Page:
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Concrete wall insulation – how do I insulate?

user-231615 | Posted in Energy Efficiency and Durability on

I am building a new house with 8 inch concrete walls above grade. I plan to use wood furring strips, foam board insulation and sheetrock in Lexington, Va. How thick should insulation be? Should I use a vapor barrier?

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  1. GBA Editor
    Martin Holladay | | #1

    According to the 2006 IECC, the minimum code requirement for wall insulation in your climate zone (Zone 4) is R-13. The code allows thinner (R-5) insulation for so-called "mass walls," including concrete walls, as long as the insulation is installed on the exterior of the concrete. (Unfortunately, there is little building-science justification for promoting thinner insulation for concrete walls in most climates. Once the thermometer drops below, say, 50 degrees for an extended period of time, the homeowner ends up with a poorly insulated wall with no thermal mass benefit.)

    Assuming you haven't drunk the thermal-mass Koolade, R-13 represents the bare minimum in your climate. If you're using polyiso foam, that means 2 inches. If you're using XPS, that means 3 inches of foam.

    But you're not building a code-minimum home, you're building a green home. My own recommendation is to double the R-value beyond minimum code requirements. That would mean at least 4 inches of polyiso or 5 inches of XPS.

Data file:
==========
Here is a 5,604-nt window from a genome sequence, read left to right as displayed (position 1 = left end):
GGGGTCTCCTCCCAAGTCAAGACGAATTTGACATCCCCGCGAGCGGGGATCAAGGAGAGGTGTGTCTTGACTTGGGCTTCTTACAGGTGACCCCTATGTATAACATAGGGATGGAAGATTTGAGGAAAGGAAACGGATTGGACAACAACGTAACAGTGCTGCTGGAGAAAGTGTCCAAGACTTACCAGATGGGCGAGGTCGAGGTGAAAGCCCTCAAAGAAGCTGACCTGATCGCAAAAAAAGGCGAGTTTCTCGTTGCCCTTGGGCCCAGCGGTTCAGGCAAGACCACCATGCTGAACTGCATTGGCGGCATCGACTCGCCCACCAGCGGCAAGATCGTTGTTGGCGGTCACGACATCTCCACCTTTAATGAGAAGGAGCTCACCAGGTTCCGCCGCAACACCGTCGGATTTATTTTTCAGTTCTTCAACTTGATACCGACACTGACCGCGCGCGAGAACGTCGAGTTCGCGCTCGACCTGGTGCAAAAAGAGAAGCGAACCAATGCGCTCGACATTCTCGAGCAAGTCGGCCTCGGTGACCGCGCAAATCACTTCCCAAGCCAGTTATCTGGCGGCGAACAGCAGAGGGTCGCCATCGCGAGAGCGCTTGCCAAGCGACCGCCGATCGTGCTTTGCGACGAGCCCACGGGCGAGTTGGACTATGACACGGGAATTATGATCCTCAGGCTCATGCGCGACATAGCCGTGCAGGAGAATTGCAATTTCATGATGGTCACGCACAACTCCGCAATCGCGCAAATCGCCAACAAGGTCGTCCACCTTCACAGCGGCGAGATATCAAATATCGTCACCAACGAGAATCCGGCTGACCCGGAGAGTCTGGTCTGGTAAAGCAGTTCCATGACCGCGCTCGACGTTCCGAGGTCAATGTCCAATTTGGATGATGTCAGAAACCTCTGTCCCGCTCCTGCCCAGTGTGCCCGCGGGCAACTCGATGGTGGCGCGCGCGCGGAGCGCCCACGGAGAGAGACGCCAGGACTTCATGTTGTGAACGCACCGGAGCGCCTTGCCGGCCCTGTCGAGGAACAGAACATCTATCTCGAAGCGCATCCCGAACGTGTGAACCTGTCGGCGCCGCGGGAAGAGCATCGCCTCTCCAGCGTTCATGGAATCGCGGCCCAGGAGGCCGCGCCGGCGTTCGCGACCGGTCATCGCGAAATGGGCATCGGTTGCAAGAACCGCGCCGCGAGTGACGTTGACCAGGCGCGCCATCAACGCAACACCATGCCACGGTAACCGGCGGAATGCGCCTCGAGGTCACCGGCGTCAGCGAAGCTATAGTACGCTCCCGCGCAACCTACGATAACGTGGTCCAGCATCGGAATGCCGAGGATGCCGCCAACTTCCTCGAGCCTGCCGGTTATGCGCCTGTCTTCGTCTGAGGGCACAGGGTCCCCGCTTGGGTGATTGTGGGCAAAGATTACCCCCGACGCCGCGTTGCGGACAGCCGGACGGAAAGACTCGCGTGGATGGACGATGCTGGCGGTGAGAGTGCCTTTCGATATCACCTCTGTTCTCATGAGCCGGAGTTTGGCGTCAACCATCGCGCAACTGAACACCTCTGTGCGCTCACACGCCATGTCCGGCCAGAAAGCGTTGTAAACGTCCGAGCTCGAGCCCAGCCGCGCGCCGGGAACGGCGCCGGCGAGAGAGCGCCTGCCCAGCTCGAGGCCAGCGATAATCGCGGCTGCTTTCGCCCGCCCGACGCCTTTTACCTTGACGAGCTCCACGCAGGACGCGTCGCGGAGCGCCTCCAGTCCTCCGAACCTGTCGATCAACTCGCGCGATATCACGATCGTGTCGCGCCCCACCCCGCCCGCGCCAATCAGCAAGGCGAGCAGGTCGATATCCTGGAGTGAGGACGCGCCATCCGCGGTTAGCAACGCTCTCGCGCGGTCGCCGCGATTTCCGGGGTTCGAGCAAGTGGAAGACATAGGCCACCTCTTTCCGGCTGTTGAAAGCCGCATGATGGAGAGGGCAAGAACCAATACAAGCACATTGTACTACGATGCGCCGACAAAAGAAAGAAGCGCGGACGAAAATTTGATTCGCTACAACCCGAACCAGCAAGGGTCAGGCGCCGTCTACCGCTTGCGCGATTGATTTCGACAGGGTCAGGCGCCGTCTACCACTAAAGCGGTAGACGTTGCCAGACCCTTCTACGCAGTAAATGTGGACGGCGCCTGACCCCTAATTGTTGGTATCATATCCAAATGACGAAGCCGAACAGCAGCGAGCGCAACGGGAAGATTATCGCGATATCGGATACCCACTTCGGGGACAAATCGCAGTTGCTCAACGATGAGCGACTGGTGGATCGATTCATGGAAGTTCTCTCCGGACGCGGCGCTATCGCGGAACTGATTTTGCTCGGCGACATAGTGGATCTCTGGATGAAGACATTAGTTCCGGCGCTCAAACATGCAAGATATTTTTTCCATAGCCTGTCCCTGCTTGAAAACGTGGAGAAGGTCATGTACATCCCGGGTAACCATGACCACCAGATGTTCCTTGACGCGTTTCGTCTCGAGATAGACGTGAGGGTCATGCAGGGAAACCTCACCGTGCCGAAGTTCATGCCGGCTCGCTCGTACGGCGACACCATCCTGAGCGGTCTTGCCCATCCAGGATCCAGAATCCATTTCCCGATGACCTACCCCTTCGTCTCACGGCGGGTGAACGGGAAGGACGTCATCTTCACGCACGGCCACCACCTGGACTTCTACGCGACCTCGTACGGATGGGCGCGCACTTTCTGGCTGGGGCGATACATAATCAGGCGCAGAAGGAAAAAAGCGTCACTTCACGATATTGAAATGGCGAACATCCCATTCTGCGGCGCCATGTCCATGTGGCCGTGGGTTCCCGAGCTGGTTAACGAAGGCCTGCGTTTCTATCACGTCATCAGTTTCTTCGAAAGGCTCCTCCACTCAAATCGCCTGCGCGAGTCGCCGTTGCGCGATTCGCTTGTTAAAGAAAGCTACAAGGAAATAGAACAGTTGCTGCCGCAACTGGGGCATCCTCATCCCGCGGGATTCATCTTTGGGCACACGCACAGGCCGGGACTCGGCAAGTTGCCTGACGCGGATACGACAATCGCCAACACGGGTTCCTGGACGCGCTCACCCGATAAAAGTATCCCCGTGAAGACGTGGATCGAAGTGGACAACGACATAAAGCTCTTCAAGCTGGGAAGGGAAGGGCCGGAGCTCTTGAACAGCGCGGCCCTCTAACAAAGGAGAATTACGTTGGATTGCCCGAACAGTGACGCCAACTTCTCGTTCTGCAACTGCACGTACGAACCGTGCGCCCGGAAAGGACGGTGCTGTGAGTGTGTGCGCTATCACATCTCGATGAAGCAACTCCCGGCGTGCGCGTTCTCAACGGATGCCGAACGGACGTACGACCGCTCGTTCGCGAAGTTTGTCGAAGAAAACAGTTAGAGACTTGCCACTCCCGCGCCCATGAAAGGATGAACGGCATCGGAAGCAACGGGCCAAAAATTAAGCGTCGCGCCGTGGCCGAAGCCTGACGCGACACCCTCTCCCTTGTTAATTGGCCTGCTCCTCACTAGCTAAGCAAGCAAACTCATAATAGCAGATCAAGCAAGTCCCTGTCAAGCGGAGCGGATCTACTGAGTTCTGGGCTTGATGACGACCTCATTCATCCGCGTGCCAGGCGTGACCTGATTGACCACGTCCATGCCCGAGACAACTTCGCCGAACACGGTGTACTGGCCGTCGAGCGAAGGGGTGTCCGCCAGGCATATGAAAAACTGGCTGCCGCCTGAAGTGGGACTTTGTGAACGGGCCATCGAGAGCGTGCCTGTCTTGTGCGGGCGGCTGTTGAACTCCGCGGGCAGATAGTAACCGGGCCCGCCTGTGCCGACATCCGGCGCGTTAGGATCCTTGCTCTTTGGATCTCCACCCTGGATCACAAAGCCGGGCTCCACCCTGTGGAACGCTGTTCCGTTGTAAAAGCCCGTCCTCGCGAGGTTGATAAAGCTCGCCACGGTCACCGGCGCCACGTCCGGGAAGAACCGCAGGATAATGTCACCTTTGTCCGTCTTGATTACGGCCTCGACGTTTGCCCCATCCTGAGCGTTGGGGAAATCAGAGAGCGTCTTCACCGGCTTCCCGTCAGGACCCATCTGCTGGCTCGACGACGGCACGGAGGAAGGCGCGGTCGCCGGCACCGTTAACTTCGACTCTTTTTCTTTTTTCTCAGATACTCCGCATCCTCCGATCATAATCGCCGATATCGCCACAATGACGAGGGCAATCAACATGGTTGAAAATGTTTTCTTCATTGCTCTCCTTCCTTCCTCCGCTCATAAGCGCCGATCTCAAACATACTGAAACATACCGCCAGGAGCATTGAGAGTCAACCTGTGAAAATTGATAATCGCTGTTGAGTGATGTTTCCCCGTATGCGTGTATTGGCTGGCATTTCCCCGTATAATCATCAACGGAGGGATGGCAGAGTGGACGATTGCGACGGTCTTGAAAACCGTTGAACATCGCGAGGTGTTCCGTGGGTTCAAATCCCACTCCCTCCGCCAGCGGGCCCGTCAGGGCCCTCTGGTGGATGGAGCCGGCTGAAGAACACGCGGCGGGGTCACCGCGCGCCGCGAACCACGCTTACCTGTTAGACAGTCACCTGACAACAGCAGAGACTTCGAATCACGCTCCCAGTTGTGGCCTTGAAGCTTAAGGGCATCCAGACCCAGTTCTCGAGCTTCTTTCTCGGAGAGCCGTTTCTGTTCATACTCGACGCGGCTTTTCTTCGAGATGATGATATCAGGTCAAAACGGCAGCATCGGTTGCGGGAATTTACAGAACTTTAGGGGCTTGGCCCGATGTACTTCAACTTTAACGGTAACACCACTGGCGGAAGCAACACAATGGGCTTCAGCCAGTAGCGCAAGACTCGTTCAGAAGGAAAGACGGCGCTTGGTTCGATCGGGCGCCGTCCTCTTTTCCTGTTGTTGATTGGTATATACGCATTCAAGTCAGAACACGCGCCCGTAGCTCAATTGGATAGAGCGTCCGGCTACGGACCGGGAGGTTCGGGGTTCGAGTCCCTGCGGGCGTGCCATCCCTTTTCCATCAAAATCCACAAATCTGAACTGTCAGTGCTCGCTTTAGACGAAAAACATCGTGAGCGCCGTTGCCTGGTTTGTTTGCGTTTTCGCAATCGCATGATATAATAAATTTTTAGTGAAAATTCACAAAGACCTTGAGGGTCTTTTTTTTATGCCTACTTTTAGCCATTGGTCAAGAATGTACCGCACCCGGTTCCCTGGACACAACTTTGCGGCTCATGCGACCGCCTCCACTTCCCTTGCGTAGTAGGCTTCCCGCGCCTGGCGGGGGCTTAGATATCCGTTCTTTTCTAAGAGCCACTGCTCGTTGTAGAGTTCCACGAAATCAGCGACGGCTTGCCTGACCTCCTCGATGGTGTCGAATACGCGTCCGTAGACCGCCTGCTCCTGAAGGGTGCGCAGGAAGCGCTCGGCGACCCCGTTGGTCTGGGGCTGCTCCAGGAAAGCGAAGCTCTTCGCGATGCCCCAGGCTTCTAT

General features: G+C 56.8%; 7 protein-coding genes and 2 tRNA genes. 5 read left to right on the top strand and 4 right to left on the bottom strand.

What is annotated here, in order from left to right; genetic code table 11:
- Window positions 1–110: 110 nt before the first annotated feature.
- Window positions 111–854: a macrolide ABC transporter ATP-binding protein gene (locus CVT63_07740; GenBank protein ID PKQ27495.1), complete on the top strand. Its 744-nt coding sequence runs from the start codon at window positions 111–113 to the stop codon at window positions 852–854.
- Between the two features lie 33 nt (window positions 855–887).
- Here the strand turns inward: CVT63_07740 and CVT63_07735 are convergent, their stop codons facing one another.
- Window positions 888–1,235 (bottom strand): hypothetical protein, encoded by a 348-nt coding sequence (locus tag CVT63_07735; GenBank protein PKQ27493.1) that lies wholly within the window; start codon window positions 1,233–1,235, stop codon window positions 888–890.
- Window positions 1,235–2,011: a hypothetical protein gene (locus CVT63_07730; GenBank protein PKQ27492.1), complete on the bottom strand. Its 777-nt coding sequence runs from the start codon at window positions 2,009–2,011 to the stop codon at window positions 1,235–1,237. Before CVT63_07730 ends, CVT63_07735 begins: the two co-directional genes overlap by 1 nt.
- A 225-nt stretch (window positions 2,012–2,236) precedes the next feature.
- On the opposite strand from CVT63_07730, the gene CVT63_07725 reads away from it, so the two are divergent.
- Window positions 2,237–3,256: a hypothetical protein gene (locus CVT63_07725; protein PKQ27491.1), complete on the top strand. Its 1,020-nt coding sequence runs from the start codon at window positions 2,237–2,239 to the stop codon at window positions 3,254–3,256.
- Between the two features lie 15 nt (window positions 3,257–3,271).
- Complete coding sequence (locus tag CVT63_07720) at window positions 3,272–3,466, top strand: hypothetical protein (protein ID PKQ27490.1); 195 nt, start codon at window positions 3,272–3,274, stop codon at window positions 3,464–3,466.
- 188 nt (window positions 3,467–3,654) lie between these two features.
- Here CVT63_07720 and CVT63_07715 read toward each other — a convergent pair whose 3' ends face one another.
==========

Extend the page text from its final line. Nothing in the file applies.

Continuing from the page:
It's far better to install the foam on the exterior of the home, not the interior. If you try to install it on the interior, you have to pay attention to thermal bridging, which occurs where the floor meets the walls, where the ceiling meets the walls, and where interior partitions meet exterior walls. If these thermal bridges are not addressed, tremendous amounts of heat can escape, undermining the whole purpose of your wall insulation.

  2. GBA Editor
    Martin Holladay | | #2

    To answer your second question: you don't need a vapor retarder with this type of wall construction. For one thing, the polyiso or XPS both qualify as vapor retarders.

    Secondly, the 2006 IECC requirement for vapor retarders includes two exceptions covering your case. Climate zones 1 through 4 fall under one of these exceptions; no vapor retarders are required in these zones. Another exception covers "construction where moisture or its freezing will not damage the materials" -- an exception that covers concrete walls.

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